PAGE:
The Intercept's Ken Klippenstein noted that Turner "has tweeted out support for 702 at least a dozen times in the past year alone."

"I wonder if that has anything to do with his decision to apprise us of this ominous threat!" Klippenstein wrote in his newsletter.

Klippenstein's colleague at The Intercept, Daniel Boguslaw, had a similar reaction to Turner's statement.

Reporting byThe New York Times, ABC News, and other prominent outlets soon made clear that the secret information Turner referenced was related to Russian anti-satellite weaponry, which Moscow has been working on for years.

But officials and lawmakers privy to the intelligence, which was reportedly obtained under Section 702 authority, were quick to stress that the "serious national security threat" that Turner invoked was in no way imminent.

"It is a serious national security issue in the medium-to-long term that the Congress and the administration need to focus on," said Rep. Jim Himes (D-Conn.), the top Democrat on the House Intelligence Committee. "But no need to buy gold."

Which begs the question: If the supposed threat to U.S. national security isn't urgent, why did Turner choose to raise the issue a day before the House was set to vote on whether to reform and reauthorize Section 702?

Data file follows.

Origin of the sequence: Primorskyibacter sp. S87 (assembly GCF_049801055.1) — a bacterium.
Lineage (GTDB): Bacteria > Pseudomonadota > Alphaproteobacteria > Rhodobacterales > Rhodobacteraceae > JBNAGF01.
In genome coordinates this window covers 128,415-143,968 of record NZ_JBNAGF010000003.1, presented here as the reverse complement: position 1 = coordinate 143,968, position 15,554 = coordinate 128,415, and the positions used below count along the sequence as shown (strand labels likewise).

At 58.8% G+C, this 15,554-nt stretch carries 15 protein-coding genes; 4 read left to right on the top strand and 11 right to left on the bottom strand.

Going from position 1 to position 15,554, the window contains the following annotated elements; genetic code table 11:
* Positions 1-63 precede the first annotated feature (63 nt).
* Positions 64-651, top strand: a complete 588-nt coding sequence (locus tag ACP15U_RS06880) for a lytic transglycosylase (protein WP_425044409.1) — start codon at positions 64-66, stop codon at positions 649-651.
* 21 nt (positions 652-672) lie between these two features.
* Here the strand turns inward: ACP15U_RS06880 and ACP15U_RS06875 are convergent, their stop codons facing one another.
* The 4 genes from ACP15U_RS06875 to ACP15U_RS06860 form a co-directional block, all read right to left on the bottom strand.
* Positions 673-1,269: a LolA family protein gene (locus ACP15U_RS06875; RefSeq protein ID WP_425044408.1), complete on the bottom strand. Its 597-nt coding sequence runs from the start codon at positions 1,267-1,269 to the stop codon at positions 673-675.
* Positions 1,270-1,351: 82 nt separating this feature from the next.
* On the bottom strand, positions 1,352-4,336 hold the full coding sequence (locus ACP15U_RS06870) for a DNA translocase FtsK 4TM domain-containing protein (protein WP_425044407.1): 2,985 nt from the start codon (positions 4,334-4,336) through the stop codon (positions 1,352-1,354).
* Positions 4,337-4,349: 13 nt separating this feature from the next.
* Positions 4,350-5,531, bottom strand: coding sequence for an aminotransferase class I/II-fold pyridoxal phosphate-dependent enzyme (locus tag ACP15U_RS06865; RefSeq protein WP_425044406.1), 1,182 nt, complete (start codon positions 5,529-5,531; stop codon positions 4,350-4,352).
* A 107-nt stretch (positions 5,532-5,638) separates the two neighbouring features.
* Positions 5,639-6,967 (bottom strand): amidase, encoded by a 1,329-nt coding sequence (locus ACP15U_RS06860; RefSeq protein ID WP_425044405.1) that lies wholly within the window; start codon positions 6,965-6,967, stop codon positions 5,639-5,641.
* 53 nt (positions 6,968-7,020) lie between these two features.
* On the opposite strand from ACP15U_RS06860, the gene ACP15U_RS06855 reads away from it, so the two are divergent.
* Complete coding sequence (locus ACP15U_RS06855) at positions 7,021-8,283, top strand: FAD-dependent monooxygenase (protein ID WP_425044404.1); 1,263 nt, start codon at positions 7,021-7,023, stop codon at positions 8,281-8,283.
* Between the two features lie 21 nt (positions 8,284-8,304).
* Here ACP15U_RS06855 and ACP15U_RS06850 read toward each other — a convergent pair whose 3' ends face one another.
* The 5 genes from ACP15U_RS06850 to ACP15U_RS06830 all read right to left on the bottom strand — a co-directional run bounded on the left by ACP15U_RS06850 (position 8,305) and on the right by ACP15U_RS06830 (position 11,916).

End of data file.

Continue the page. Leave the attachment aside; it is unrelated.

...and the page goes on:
Citing one unnamed U.S. official, The Washington Postreported that Turner "appears to want to use the information about the adversary capability to convince skeptical colleagues that 702 is an indispensable intelligence tool."

"Lawmakers in the House and Senate have been in possession of the raw intelligence concerning the foreign capability for several weeks and were preparing to learn how the administration might respond," the Post added. "Turner's disclosure could make that response more difficult if it revealed information about how the intelligence was obtained in the first place."

In the wake of the flurry of news stories on the U.S. intelligence, Raj Shah, a spokesperson for House Speaker Mike Johnson (R-La.), announced on social media that the GOP leadership has decided to postpone a vote on Section 702 reform and reauthorization indefinitely "to allow Congress more time to reach consensus."

Without congressional action, Section 702 will expire on April 19.